I do not identify with race

As American Christians, we say that we are ambassadors of Christ, yet we are unable to reconcile with others because of race. We allow our racial identity to dictate what part of Christ’s calling we will fulfill. We have more faith in the transformative power of race than in the regenerative work of Jesus Christ.

I am not recognized in, by or through race, and I do not want to be associated with others based on the social coloring of my skin. Instead I want to be identified by my Christian confession and witness. If there would be a general group that I would want to be included in, it would be those called “the great cloud of witnesses” (Hebrews 12.1-2).

I want to be known by and for my faith, which is greater than any external marker subject to social interpretation, political climate, age, illness or death. There are too many exceptions to race’s social, behavioral and aesthetic rules to make a positive identification through the social coloring of skin. And I refuse to allow this human social condition or the treatment of others based on prejudice to become the means by which I understand myself.

How can someone live this American life as a Christian while believing that God would create them to be hated, oppressed and forsaken all because of the characteristics of their creation? God does not create us out of hatred or in order to favor another.

One truth must overrule the other, and if Christ’s truth to His disciples does not take precedent we have not fully grasped it. Or perhaps, we have not allowed Christ’s truth to take hold of us. It seems that we are ever more possessed by race and versed in its pronouncements.

As American Christians, we say that we are ambassadors of Christ, yet we are unable to reconcile with others because of race. We allow our racial identity to dictate what part of Christ’s calling we will fulfill. We are better representatives of race and heralds of its message.

We have more faith in the transformative power of race than in the regenerative work of Jesus Christ. Our identity as white/ black/ red/ yellow/ brown/ beige people is more relevant, resourceful and applicable to us. It makes more sense to us.

We know the Scriptures and recite them, but we do not identify ourselves by them. We are better converts of race. We believe its testimony. We share our stories of race more freely because we are not ashamed of our racial identity, though we should be. We are more proud of the social coloring of our skin than our Christ. But, to accept a racial identity is to deny one’s Christian identity. How can this be?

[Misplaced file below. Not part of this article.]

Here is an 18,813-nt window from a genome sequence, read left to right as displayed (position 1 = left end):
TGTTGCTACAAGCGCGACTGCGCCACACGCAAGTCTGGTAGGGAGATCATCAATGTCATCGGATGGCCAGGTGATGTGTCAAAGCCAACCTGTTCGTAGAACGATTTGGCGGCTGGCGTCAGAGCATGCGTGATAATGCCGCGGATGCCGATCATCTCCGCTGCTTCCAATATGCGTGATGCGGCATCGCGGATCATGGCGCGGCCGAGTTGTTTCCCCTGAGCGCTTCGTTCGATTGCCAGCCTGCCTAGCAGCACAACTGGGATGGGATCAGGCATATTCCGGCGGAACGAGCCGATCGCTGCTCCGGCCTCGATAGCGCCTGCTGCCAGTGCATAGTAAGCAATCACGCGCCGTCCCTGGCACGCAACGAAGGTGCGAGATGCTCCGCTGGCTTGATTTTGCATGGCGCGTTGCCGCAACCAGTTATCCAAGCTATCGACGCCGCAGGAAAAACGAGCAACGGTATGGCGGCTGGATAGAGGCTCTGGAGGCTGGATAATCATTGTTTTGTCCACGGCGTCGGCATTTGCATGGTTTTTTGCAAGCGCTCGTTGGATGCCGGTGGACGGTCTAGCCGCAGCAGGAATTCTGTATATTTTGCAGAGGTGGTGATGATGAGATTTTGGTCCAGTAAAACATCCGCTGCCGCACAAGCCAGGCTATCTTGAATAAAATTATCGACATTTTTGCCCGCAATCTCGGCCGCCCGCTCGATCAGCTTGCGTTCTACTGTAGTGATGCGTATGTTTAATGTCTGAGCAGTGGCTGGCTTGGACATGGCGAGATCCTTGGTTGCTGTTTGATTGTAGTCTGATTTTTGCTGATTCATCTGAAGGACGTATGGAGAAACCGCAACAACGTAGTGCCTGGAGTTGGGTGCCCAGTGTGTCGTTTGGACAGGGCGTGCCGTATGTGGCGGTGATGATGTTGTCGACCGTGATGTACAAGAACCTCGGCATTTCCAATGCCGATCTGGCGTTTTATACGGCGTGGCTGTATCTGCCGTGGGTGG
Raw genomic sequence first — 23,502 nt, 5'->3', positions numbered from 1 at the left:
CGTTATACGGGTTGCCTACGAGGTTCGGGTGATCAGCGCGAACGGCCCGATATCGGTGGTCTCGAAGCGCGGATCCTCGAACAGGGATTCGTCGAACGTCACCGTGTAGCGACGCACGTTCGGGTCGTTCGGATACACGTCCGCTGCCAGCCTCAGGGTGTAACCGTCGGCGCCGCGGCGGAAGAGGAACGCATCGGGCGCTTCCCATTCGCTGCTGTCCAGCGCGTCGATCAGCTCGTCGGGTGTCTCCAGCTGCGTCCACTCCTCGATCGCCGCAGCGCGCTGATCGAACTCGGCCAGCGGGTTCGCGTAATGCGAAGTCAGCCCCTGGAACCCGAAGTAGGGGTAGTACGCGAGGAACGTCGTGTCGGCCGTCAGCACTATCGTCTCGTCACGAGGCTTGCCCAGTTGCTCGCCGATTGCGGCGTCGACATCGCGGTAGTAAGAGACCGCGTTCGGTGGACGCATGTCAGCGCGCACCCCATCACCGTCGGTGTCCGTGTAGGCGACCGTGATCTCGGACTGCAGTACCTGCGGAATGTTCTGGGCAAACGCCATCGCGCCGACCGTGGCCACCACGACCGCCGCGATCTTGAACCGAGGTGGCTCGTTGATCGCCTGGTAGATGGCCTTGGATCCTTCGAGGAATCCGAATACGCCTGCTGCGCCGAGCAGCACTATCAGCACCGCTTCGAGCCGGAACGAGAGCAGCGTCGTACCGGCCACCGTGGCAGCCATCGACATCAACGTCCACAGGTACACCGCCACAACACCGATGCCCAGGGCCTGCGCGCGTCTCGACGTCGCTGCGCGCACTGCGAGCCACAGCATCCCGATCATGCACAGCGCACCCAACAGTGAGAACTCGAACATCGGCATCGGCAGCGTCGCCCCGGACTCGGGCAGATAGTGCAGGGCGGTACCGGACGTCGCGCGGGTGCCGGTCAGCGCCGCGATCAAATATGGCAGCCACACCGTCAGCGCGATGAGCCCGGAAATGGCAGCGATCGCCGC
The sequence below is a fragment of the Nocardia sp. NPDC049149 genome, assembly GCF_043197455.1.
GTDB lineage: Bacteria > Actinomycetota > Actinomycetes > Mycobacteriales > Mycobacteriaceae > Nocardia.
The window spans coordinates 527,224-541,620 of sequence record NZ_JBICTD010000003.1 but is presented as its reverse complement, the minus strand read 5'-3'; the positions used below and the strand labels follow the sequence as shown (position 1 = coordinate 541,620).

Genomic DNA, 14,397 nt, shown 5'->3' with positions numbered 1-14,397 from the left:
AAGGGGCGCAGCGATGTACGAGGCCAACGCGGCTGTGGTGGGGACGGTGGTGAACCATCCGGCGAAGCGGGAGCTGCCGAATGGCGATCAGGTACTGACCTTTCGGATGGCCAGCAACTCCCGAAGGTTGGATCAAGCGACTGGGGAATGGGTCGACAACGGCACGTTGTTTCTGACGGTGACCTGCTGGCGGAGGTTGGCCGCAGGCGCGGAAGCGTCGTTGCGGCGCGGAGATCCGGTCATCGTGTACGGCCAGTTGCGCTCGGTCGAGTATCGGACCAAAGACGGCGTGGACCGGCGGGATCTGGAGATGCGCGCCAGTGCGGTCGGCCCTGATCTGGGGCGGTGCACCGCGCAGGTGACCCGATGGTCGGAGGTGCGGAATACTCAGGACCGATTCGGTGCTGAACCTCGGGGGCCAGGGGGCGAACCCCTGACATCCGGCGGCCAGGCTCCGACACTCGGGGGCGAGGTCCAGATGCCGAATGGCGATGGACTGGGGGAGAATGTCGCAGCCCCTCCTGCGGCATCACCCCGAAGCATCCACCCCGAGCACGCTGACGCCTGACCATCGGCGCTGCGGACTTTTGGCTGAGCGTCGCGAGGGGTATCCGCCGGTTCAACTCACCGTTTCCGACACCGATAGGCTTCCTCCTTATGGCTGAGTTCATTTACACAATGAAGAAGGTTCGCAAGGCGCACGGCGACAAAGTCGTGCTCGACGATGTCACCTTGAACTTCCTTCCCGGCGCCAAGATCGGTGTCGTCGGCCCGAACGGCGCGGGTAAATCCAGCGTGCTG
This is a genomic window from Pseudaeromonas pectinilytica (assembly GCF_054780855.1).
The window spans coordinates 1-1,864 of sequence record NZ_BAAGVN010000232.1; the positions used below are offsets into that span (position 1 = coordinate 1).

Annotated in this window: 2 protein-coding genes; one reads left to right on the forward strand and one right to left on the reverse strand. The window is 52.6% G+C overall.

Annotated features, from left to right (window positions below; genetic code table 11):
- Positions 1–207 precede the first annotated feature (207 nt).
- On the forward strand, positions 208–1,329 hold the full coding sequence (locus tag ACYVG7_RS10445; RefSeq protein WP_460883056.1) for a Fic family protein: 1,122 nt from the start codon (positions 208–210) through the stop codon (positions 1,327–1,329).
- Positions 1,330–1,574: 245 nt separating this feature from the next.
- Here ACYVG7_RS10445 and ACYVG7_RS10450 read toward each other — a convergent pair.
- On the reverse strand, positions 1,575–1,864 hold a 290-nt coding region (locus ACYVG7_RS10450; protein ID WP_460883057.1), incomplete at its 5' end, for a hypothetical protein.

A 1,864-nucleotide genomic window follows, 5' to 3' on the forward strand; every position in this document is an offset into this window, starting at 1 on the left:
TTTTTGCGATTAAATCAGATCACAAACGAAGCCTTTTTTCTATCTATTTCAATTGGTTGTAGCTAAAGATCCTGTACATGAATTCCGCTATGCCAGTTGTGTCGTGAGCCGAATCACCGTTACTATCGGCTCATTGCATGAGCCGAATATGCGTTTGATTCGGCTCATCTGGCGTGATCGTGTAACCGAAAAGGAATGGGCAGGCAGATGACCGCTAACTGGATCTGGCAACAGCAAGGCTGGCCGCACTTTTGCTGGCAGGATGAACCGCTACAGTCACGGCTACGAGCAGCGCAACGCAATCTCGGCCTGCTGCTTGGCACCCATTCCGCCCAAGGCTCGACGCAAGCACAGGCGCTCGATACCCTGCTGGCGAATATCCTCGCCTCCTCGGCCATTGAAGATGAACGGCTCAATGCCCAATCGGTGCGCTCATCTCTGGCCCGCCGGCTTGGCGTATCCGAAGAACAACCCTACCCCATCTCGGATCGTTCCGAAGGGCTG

If someone is insignificant and weak due to the social coloring of skin, what purpose is sacred Scripture or the work of Christ? Has the blood lost its power? The cross its saving ability? Can race defeat Christ or interfere with His work in us? Well, can it?

Does the Bible lack the ability to identify and position us outside of this world’s systems and meanings? Is God unable to provide a refuge for us from race? Can the hand of God not save us from race?

What is the purpose of the Word of God if it cannot triumph over the social prophecies of humanity? Are we not more than conquerors through Christ Jesus (Romans 8.37)? Can we not do all things through Him (Philippians 4.13)?

Has the freedom of Christ not set us free (Galatians 5.1)? Does Christ being formed in us not change or challenge how society attempts to shape us (Galatians 4.19)? If you believe that these sacred Scriptures do not apply to race, then you have your answer and you know what you answer to.

I do not identify with race, and as a Christian I should not. Instead, I want to be identified with Christ. This is my hope and my prayer. Amen.

This post originally ran on ABPnews.com on May 23, 2012.

Starlette McNeill

Author's Website
About the Author
Starlette McNeill, an ordained minister, works for the District of Columbia Baptist Convention and blogs at The Daily Race.

Read more posts by

  • Dan Webster

    Starlette, thank you for your article. I have read the ones you have written in the past and you always do a great job and you are always on target. Again, thank you.

  • Toussaint Hutchinson

    No race. Know and follow Christ. Excellent commentary. Thank you Sister Starlette.

  • Cecelia Grant-Peters

    Very interesting piece Starlette, sadly, racial segregation is alive and well and living in the church. I personally do not go to church as much these days, but I do find that your race determines which congregation you attend. I keep reminding certain “Christians” that Christ was no respecter of persons, but it is ingrained in them, the “them” and “us” syndrome is definitely not what Jesus had in mind.

    • Jack Byas

      Cecelia, her article was very good. If you want to find any behavior in society, you can. The overall consensus and behavior does not match what you speak of. It once did to be sure but that day is past. Some who will espouse that rhetoric do so because of personal need. People like Jesse Jackson must or they will be out of a job. America when compared to the rest of the world past or present looks very good. If you think a nation in the past or present has a better record on race, please name them.
      I think her article was very good.

      • Cecelia Grant-Peters

        I agree with you Jack, and of course the article is very good, but I was not talking about USA.

  • Carol Cooper

    Very thought provoking, and I agree with you very much. In response to a comment from another reader, it seems to me more and more that worship styles seem to be determining the kinds of congregations people join and in some communities this will be reflected by diverse congregations.